The official Head of the Civil Service is the senior Joint Permanent Secretary to the Treasury.
Each department of the Civil Service contains representatives of each of the four main classes of officers. These are as follows:

    the Administrative Class, recruited largely from university graduates - its function is to prepare legislation and to carry out government decisions;

    the Executive Class - responsible for day to day conduct of government business;

    the Clerical Class - deals with routine clerical work;

    the General Grades - cleaners, messengers, typists etc.

In addition to the classes mentioned there are specialist classes, including lawyers, doctors, scientists etc.

Because the civil servant is legally a servant of the Crown his position is theorectically very insecure. The Crown has no enforceable obligations to its employees and can dismiss them at will. In practice, however, a Civil Service position represents a lifetime of security and stability. It carries with it the odd and little-known compensation that a servant of the Crown cannot be sued for debt.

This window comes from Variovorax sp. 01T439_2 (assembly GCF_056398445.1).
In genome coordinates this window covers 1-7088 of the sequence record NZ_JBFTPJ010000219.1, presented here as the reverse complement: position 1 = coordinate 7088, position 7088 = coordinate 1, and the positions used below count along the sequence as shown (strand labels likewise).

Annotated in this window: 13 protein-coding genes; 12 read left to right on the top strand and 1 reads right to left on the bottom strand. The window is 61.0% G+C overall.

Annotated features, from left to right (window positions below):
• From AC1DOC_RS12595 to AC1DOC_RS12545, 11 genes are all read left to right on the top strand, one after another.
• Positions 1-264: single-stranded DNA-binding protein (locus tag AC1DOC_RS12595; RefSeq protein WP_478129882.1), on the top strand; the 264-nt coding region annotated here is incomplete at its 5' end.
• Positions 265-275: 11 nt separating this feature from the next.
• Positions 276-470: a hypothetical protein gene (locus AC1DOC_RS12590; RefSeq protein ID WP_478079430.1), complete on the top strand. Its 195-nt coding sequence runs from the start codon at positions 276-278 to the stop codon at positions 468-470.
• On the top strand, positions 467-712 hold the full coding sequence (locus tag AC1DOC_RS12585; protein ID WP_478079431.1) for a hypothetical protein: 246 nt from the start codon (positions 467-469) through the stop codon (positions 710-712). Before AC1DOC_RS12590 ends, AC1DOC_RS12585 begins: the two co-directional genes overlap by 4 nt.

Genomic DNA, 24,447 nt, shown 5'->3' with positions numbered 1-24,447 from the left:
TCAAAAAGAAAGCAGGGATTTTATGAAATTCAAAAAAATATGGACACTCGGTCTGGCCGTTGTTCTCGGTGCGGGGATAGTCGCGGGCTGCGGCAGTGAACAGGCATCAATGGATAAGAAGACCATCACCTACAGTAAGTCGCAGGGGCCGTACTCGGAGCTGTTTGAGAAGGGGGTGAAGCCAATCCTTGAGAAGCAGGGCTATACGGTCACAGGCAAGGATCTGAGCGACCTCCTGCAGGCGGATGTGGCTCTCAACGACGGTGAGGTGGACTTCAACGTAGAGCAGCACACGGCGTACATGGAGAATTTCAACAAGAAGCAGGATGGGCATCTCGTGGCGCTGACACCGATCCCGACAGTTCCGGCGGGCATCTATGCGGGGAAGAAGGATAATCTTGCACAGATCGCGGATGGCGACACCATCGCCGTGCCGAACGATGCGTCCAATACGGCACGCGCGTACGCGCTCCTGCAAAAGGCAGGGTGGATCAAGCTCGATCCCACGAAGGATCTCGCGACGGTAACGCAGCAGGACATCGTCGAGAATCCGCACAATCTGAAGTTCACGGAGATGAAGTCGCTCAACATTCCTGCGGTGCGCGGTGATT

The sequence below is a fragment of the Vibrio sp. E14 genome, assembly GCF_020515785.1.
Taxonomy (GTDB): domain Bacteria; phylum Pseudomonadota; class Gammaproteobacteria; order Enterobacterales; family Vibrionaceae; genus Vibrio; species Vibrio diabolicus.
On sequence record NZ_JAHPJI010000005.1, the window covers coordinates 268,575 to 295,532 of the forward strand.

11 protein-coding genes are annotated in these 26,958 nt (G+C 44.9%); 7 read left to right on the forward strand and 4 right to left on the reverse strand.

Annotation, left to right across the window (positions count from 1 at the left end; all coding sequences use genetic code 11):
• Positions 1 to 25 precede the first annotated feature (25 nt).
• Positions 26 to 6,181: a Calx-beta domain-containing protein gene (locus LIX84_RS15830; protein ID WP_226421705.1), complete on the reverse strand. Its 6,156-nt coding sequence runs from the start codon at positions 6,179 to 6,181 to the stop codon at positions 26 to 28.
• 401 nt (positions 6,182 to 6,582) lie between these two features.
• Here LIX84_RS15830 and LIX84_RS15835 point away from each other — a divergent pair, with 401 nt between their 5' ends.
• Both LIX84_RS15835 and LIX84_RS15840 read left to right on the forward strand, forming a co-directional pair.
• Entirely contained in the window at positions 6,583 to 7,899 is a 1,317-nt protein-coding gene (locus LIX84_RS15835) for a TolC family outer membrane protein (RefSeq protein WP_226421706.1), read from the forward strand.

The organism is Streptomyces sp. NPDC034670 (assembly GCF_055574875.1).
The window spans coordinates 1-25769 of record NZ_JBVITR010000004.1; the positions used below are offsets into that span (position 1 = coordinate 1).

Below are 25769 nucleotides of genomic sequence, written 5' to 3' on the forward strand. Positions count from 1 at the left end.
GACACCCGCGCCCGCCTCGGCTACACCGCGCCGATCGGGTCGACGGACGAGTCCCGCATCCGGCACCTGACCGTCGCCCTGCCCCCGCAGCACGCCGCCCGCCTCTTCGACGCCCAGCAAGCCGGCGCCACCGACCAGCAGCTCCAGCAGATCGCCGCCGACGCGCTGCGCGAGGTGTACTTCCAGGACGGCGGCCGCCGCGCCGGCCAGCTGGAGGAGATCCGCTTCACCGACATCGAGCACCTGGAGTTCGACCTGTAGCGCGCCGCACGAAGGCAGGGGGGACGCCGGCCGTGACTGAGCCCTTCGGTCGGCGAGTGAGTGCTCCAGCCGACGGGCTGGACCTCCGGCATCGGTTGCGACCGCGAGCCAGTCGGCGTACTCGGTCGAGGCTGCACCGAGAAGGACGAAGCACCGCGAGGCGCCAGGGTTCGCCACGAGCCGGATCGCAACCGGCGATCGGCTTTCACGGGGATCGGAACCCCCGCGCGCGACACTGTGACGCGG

Although legally responsible only to the Crown, the civil servant in practice serves the secretary at the head of his/her department. The position is, however, unaffected by political changes and it is his duty to serve the government of the day whatever his/her own political opinions may be.

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